“Our crushing debt undermines confidence in our economy, weakens our standing in the world, and results in devastating job loss for Americans… Nearly every expert that has testified before this committee has sounded the warning call. So too has the IMF, Moody’s, our own Federal Reserve—all have cautioned us to turn back from the abyss of runaway spending and debt. And yet the President submitted a budget yesterday that fails to change course. It was a very unserious response to a very serious situation.”
WASHINGTON—U.S. Sen. Jeff Sessions (R-AL), Ranking Member of the Senate Budget Committee, delivered an opening statement today at a hearing with OMB Director Jacob Lew to discuss President Obama’s budget. That proposal, submitted to Congress yesterday, calls for $8.7 trillion in new spending and would add $13 trillion to the debt over the next decade.
“Mr. Lew, thank you joining us at today’s hearing.
Yesterday, the President submitted his formal budget to Congress. It is the President’s third budget, and the last budget that will cover a full year of his current term in office. It was one of his last chances to put forward a serious proposal to address our growing financial crisis.
Our crushing debt undermines confidence in our economy, weakens our standing in the world, and results in devastating job loss for Americans.
A recent study showed that our debt may already be costing us a million jobs a year.
Nearly every expert that has testified before this committee has sounded the warning call. So too has the IMF, Moody’s, our own Federal Reserve—all have cautioned us to turn back from the abyss of runaway spending and debt.
And yet the President submitted a budget yesterday that fails to change course. It was a very unserious response to a very serious situation.
The President’s budget would increase spending every single year: doubling the nation’s public debt by the end of his term, and tripling it by the end of the decade. It would also impose $1.6 trillion in new taxes on families and businesses—a further barrier to jobs and growth.
Erskine Bowles, the Democrat Chair of the President’s own fiscal commission, didn’t mince words. Speaking to the Washington Post, Mr. Bowles said that the budget goes "nowhere near where they will have to go to resolve our fiscal nightmare."
Across the nation, editorials rebuked the President for not rising to the occasion. The Washington Post said “the president punted.” The Los Angeles Times said the budget “landed with a thud.” USA Today said the budget was “a shame, and economically risky.” The Wall Street Journal said it was “transparently cynical.” The New York Times said “the budget is most definitely not a blueprint for dealing with the real long-term problems that feed the budget deficit.” Investor’s Business Daily said the President’s plan “will lead inevitably to a weaker economy and perhaps even default.”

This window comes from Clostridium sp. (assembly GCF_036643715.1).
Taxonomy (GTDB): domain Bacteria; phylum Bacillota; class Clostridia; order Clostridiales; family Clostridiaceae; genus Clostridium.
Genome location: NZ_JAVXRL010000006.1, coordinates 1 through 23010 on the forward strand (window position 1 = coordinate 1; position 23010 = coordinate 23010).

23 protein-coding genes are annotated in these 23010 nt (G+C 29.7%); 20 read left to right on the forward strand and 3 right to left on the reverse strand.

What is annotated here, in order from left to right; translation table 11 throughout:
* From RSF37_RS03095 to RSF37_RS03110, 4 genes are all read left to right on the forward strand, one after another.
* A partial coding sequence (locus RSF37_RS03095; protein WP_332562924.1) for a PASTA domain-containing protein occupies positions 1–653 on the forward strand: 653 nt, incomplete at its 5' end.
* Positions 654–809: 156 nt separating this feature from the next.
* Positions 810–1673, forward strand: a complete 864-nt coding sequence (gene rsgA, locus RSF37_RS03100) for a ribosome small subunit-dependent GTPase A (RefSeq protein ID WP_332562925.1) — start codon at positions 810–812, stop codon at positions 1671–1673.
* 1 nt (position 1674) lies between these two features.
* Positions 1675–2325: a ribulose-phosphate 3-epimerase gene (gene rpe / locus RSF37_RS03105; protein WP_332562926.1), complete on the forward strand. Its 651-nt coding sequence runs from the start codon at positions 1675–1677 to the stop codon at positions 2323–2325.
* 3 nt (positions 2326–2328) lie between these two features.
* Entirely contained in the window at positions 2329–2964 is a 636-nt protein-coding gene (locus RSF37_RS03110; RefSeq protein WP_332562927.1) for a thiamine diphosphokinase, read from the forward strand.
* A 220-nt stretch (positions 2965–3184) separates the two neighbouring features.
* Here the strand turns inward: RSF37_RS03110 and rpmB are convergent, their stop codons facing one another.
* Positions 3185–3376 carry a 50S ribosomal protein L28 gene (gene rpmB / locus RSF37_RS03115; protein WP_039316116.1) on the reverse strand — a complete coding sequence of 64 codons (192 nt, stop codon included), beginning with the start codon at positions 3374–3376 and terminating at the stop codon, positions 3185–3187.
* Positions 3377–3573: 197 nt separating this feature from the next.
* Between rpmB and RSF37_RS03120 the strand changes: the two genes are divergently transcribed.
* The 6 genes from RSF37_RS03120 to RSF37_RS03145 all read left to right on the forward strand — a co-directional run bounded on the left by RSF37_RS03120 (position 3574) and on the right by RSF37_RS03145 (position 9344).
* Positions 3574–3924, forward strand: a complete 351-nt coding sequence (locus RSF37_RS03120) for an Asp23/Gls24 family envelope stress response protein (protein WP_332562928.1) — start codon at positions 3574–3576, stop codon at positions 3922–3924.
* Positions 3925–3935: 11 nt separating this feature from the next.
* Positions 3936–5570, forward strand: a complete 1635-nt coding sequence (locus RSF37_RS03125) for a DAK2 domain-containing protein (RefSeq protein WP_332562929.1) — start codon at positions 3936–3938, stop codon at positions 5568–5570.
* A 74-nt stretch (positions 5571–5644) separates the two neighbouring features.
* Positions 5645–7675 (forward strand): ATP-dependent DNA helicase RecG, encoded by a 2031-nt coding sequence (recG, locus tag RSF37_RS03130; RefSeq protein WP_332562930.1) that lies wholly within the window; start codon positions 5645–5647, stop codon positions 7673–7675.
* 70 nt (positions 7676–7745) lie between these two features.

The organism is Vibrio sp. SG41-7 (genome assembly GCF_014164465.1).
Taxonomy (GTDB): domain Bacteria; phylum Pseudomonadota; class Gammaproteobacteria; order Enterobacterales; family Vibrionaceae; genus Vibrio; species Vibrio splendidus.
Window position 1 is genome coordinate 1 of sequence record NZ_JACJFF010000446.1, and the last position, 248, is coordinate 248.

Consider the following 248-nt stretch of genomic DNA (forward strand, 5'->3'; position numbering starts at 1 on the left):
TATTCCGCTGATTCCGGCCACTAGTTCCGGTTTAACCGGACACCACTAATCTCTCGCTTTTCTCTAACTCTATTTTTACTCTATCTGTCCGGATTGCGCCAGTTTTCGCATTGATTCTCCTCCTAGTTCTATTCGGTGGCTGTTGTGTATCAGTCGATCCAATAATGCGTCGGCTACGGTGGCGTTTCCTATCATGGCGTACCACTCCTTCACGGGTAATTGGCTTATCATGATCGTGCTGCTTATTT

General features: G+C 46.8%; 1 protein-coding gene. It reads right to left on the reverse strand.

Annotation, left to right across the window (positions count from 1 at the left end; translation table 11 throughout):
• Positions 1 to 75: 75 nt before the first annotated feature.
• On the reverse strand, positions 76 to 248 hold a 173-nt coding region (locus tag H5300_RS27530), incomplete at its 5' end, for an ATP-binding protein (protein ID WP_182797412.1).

My goal here is not to excoriate the President. It is, for me, a point of sadness, not satisfaction, that we’ve seen such a weak response. A historic opportunity was lost.
Like when President Nixon went to China, or when Clinton signed welfare reform, this could have been the President’s moment to rally diverse political factions behind a common cause.
I believe the country is ready.
Our nation is confronted with a defining challenge. Our financial future hangs in the balance. But the President has suggested he is waiting for Congress to put forward a serious proposal first. That’s not leadership. Did Winston Churchill say he was waiting for Parliament to come up with a plan to win the war?
When a nation is faced with any threat—great or small, financial or military—it is the job of the nation’s chief executive to step forward with a clear and decisive plan.
But not only has the President failed to lead, his administration has consistently attacked Republicans when they do step up and put forward bold ideas to reduce spending and address our spiraling debt.
In recent days it seems the White House has been more interested in political spin than an honest conversation about our economic challenges. What the President does not seem to realize is that the fight over our budget is about much more than politics; it’s about economic survival.
But while I am deeply disappointed, my confidence in our future has not diminished. If Washington does not change direction, the American people will change the direction of Washington.
Significant spending reductions may not be easy. But they will make us stronger and more prosperous. It’s a tough road, but it’s the right road—and it’s the road that leads us to a better future.”